Saturday, June 8, 2013

Shoestring AI, Part 2, Nodal FORTH

Background: Sometime in the early 80's (either 1981 or 82) I got hold of GraFORTH, not because it's a nifty-neat programming language, but because it could do real 3D graphics on the Apple II... amazing, because for a super-slow 8 bit machine doing any kind of real 3D appears 'impossible'. So motivated to do cool graphics I learned FORTH, and then after a while moved on with the march of technology. But it would remain a benchmark for me of simplicity and elegance.

Before I implement any code here, I noticed that some of the implementations of AI (or AGI... whatever...) are ... messy. By that I mean that to some degree they have code or algorithms 'bolted on' to do specific things with knowledge, logic, and so on. Yeeech.

I also noticed that a graph-type KB (Knowledge Base) needs traversal and maintenance routines... which leads down the path of these 'bolt ons'. Double Yeeech.

I then thought about a self-referential system, which might be built on primitives; the fewer the primitives, the fewer the bolt-ons. Hmmm... Thinking more about the qualities of the information in the KB I noticed that from any node, two bits of information might be interesting to know:

1. 'Upward' relationships - is the information 'well placed' in the KB?

2. 'Downward' evaluations - do the subcomponents of this node 'evaluate'

I was initially thinking along the lines that downward evaluation into atomic actions / expressions / values would be neat; caching-in-context (virtual pruning), downward expansion if not, etc. I was going for the identification of atomic actions, starting first with the graph tree itself, then it would expand into logical constructs between objects, and so on.

What became fairly apparent very quickly is that for atomic actions what I was trying to do was a tree-traversal-evaluation, whereby the branch of the tree could be 'evaluated' and the actions and logic were expressed either as primitives/atomics, or within the nodes themselves as more complex constructs. That starts to look a whole lot like FORTH.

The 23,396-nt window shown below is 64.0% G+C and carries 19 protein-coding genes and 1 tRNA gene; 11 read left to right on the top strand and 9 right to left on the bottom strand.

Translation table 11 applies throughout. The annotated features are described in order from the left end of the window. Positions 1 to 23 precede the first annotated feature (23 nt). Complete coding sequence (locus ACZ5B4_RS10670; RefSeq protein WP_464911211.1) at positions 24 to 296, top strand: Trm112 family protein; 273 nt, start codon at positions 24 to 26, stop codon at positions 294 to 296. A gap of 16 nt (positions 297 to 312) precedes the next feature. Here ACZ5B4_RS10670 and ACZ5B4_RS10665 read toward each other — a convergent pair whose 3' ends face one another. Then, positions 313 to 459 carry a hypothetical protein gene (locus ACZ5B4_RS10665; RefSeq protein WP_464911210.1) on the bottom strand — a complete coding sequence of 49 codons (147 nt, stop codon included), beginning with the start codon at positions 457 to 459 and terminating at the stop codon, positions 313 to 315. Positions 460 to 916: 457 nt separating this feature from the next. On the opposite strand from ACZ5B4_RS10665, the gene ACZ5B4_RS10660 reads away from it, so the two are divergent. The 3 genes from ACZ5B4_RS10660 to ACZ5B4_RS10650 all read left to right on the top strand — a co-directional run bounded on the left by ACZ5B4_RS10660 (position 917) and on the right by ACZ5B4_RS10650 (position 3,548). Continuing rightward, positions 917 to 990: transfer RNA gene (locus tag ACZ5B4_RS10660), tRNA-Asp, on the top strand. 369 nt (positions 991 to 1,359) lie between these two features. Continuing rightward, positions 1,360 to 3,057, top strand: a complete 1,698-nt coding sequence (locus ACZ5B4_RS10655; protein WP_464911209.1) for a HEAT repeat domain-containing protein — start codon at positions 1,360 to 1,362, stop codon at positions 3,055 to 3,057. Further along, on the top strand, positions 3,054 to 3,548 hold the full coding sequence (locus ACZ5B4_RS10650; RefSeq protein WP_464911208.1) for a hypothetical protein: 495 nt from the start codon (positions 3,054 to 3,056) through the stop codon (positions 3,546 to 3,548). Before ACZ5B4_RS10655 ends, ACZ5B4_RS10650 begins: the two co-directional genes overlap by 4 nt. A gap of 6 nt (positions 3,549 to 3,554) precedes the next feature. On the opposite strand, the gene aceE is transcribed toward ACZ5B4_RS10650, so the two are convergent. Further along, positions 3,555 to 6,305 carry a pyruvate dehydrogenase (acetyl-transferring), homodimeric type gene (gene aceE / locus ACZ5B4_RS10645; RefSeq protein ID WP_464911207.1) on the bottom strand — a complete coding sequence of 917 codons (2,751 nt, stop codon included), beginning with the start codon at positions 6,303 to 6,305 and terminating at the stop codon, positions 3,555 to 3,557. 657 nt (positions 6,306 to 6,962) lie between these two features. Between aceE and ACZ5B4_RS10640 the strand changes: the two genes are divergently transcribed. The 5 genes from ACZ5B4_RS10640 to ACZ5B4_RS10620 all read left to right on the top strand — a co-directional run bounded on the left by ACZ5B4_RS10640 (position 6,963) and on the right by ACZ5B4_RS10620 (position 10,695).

FORTH, in a nutshell.

Consider this statement:

2 2 + .

It should put a 2 on the stack, then another 2, then pop two values off the stack, sum them, put the result back on the stack, and then print the result. It illustrates something common about FORTH's: 'Reverse Polish Notation', or RPN, which is super slick for machine language expression of FORTH primatives, since things like AVR chips are much like any other modern processor.

You could also write a useful function that adds 2 to whatever is on the stack:

2 +

Now there is a word-definition for 'PLUSTWO'. By expanding the dictionary of FORTH this way you not only write the language, but you write the program; the two are the same.

This self-coding is why FORTH is so interesting; the definition and relationships of words in definitions starts to look somewhat like a KB graph-tree.

And now with a little extra stack-ness we can store not just stack-friendly integers, but really anything, like references to objects in the KB, confidence weights, probabilities, whatever.

We have (glossing over the obviously missing implementation) a downward-evalutating KB model now. It is self-expressive, so any node in the KB tree can be 'executed' to some degree with definitions that only exist in the tree itself. This means that code concepts become portable; and possibly opens the door to behaviour and pattern modelling.

Upward-evaluations are the logical ones, asking questions about the consistency and placement of concepts within the KB. I think they are executed in atomics during object creation and modification, but I'm not sure yet. Maybe tomorrow I'll be sure.

For now lets settle on this as 'Nodal FORTH', or nFORTH, since it operates on nodes (and there are some more cool stack-like things we can do there, also).

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